The Establishment Clause provides that "Congress shall make no law respecting an establishment of religion. . . ." U.S. Const. amend. I. It applies to state governments through the Fourteenth Amendment. Board of Educ. v. Grumet, 512 U.S. 687, 690, 114 S.Ct. 2481, 2484-85, 129 L.Ed.2d 546 (1994).

A much maligned three prong test first announced by the Supreme Court in Lemon v. Kurtzman, 403 U.S. 602, 91 S.Ct. 2105, 29 L.Ed.2d 745 (1971), is usually used to assess whether government action violates the Establishment Clause. See, e.g., Mueller v. Allen, 463 U.S. 388, 394, 103 S.Ct. 3062, 3066-67, 77 L.Ed.2d 721 (1983) (stating that "[t]he general nature of our inquiry in this area has been guided, since the decision in Lemon v. Kurtzman, supra, by the `three-part' test laid down in that case"); Barghout v. Bureau of Kosher Meat and Food Control, 66 F.3d 1337, 1341 (4th Cir. 1995) (applying Lemon). To pass the Lemon test, a government enactment must first "have a secular legislative purpose; second, its principal or primary effect must be one that neither advances nor inhibits religion; [and] finally, the statute must not foster, `an excessive government entanglement with religion."' Lemon, 403 U.S. at 612-13 (internal citations omitted).

See Jesse H. Choper, The Establishment Clause and Aid to Parochial Schools — An Update, 75 Calif.L.Rev. 5 (1987); William P. Marshall, " We Know It When We See It": The Supreme Court and Establishment, 59 S. Cal. L.Rev. 495 (1986); Michael W. McConnell, Accommodation of Religion, 1985 S.Ct. Rev. 1; Philip B. Kurland, The Religion Clauses and the Burger Court, 34 Cath. U.L.Rev. I (1984).

Probably because of the Lemon test's uneasy reception in contemporary Establishment Clause jurisprudence, the two Circuit Courts of Appeals that have faced claims and factual circumstances similar to those presented here have declined to apply Lemon. Instead, they emphasize the non-voluntariness of the prison program at issue and hold that state action by prison authorities coercing an inmate to attend religious meetings is per se unconstitutional. See Warner v. Orange County Dep't of Probation, 115 F.3d 1068, 1074-75 (2d Cir. 1996) (holding that coerced attendance at Alcoholics Anonymous meetings that emphasized religion violates the Establishment Clause); Kerr v. Farrey, 95 F.3d 472, 479 (7th Cir. 1996) (holding that coerced attendance at Narcotics Anonymous meetings that emphasized religion violates the Establishment Clause).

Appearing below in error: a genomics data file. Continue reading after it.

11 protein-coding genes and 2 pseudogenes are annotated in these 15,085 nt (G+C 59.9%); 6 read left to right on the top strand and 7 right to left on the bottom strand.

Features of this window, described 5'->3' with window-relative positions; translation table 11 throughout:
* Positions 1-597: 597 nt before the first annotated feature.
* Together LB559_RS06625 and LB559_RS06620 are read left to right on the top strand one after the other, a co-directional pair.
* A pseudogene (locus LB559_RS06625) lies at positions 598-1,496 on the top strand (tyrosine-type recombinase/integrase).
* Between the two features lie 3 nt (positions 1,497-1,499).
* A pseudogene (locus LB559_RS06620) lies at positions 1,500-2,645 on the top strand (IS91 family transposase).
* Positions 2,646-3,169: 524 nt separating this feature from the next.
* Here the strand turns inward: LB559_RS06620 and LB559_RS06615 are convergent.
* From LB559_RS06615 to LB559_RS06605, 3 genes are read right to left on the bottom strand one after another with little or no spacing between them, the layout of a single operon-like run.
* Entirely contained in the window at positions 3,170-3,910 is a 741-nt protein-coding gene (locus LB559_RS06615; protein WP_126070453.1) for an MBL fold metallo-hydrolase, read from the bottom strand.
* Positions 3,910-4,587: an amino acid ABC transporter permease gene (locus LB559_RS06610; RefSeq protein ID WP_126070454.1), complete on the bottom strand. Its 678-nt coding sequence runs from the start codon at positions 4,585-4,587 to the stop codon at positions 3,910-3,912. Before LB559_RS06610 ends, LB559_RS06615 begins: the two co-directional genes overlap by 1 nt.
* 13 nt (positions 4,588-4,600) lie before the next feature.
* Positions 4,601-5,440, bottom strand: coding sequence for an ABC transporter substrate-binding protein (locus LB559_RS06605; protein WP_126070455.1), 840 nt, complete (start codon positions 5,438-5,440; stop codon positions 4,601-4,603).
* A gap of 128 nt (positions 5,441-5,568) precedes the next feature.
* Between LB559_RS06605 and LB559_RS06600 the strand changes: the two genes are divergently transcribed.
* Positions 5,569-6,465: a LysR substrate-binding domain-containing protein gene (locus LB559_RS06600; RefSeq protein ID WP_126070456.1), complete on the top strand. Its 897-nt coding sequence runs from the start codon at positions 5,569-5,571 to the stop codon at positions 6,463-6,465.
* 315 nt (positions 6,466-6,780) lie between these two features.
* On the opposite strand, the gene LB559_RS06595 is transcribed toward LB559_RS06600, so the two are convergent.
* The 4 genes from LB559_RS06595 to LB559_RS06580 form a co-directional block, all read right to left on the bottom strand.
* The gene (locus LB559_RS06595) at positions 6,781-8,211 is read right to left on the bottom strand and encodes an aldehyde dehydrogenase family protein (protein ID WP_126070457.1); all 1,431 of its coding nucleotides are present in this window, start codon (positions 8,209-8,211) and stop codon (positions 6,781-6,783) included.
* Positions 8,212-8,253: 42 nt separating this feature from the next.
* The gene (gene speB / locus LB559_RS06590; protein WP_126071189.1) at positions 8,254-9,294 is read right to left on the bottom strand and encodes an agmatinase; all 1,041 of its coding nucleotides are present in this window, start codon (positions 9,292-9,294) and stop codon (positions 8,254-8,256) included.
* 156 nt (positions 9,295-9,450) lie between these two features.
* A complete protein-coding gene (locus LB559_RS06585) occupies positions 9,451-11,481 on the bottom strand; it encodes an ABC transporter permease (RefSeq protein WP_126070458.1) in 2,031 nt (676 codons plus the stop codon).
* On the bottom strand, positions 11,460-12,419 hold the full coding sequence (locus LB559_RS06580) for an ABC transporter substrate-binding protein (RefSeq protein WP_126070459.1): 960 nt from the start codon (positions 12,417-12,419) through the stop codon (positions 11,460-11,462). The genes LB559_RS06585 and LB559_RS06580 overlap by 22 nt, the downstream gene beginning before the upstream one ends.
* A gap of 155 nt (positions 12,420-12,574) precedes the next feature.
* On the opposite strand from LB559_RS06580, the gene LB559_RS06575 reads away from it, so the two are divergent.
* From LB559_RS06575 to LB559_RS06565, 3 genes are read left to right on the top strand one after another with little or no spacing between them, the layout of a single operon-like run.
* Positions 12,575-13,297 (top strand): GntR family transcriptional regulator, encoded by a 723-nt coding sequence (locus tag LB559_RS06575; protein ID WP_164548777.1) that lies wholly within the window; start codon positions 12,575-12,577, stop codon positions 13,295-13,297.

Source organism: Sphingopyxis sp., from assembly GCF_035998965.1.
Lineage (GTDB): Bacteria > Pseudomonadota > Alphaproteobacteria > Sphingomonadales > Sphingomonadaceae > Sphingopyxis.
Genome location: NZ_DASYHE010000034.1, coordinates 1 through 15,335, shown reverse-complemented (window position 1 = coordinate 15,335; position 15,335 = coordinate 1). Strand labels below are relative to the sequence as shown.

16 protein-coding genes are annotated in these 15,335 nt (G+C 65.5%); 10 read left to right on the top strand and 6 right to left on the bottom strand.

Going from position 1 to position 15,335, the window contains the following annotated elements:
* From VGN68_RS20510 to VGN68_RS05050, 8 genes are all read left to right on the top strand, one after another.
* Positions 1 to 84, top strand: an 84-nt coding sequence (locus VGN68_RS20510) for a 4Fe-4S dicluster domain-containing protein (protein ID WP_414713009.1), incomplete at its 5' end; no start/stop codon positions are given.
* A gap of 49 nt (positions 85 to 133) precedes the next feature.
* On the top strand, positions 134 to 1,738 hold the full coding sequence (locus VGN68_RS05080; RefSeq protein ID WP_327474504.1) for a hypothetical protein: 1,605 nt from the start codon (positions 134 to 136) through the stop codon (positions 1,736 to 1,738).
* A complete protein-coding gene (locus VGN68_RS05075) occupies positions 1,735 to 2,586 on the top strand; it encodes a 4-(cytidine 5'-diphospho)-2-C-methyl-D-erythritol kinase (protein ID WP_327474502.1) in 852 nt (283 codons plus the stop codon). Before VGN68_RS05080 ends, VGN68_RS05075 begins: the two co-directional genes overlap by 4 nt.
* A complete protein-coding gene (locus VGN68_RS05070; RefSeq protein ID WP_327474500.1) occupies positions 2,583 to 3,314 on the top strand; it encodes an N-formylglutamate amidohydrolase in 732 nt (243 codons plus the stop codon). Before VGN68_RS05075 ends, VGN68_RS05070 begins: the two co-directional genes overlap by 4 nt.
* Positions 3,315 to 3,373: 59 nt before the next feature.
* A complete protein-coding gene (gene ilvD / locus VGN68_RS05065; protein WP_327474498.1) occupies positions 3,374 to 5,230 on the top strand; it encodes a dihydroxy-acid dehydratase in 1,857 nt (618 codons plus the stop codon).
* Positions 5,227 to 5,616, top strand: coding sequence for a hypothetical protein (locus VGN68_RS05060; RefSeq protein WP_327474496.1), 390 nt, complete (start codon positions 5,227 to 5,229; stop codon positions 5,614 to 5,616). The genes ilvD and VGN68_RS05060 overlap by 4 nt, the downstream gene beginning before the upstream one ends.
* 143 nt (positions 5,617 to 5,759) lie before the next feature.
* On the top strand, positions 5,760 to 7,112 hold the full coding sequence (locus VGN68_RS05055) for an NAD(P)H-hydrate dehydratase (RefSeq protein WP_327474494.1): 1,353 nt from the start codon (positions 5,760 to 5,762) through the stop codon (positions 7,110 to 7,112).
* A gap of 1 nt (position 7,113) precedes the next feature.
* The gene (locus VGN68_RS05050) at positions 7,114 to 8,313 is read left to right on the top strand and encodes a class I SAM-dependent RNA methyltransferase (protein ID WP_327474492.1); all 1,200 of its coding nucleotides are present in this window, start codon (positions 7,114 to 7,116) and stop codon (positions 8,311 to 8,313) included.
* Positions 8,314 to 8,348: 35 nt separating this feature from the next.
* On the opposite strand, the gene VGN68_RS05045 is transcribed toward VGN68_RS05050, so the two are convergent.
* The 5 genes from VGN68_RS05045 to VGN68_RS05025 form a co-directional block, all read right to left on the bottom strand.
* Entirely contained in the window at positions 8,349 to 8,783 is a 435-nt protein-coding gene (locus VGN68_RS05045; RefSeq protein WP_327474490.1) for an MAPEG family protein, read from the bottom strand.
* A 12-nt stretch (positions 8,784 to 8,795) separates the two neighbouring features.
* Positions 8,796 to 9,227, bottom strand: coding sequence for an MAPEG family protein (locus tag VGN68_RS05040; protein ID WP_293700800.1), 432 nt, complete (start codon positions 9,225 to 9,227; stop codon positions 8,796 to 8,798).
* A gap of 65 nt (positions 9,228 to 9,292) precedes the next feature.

See Lamb's Chapel v. Center Moriches Union Free Sch. Dist., 508 U.s. 384, 398-399, 113 S.Ct. 2141, 2149-50, 124 L.Ed.2d 352 (1993) (Scalia, J., dissenting) (attacking the Court's selective application of the Lemon test and comparing it to "some ghoul in a late-night horror movie that repeatedly sits up in its grave and shuffles abroad, after being repeatedly killed and buried. . . ." ). Lee v. Weisman, 505 U.S. 577, 644, 112 S.Ct. 2649. 2685, 120 L.Ed.2d 467 (1992) (Scalia, J., dissenting) (stating that "the so-called Lemon test . . . has received well-earned criticism from many Members of this Court" and citing authorities).

This bright-line rule focusing on coercion stems directly from the Supreme Court's decision in Lee v. Weisman, 505 U.S. 577, 112 S.Ct. 2649, 120 L.Ed.2d 467 (1992). Writing for the majority in Lee, Justice Kennedy declined to apply Lemon to assess whether school prayer at high school graduation ceremonies violates the Establishment Clause. Id. at 587 (stating that "we do not accept the invitation of petitioners and amicus the United States to reconsider our decision in Lemon v. Kurtzman"). Instead, the Court focused on the minimum requirements of the Establishment Clause: "It is beyond dispute that, at a minimum, the Constitution guarantees that government may not coerce anyone to support or participate in religion or its exercise, or otherwise act in a way which `establishes a [state] religion or religious faith, or tends to do so.'" Id. at 587 (emphasis added brackets in original) (quoting Lynch v. Donnelly, 465 U.S. 668, 678, 104 S.Ct. 1355, 1361-62, 79 L.Ed.2d 604 (1984)) (holding that prayer at high school commencement exercise violates the Establishment Clause because students were psychologically coerced to attend).

Furthermore, as a practical matter, a per se rule focusing on coercion is a permissible substitute for the traditional Lemon test in this context because the mere fact that coercion is exerted by the state is enough to fail the second prong of the test. The second prong of Lemon (whether the primary effect is advancing or inhibiting religion) is interpreted and applied to forbid "at the very least, legislation that constitutes an endorsement of one or another set of religious beliefs or of religion generally." Barghout, 66 F.3d at 1345 (quoting Texas Monthly, Inc. v. Bullock, 489 U.S. 1, 8, 109 S.Ct. 890, 896, 103 L.Ed.2d 1 (1989)). In other words, "[t]he government must appear neutral in matters of religious significance." Id. (citing Grumet, 512 U.S. at 696; Roemer v. Board of Pub. Works of Maryland, 426 U.S. 736, 747, 96 S.Ct. 2337, 2345, 49 L.Ed.2d 179 (1976)). When prison officials coerce an inmate to attend a program teaching religion, the prison officials are certainly endorsing religion over non-religion and are not remaining neutral on matters of religion. Thus, where coercion is present, the program will inevitably fail the Lemon test.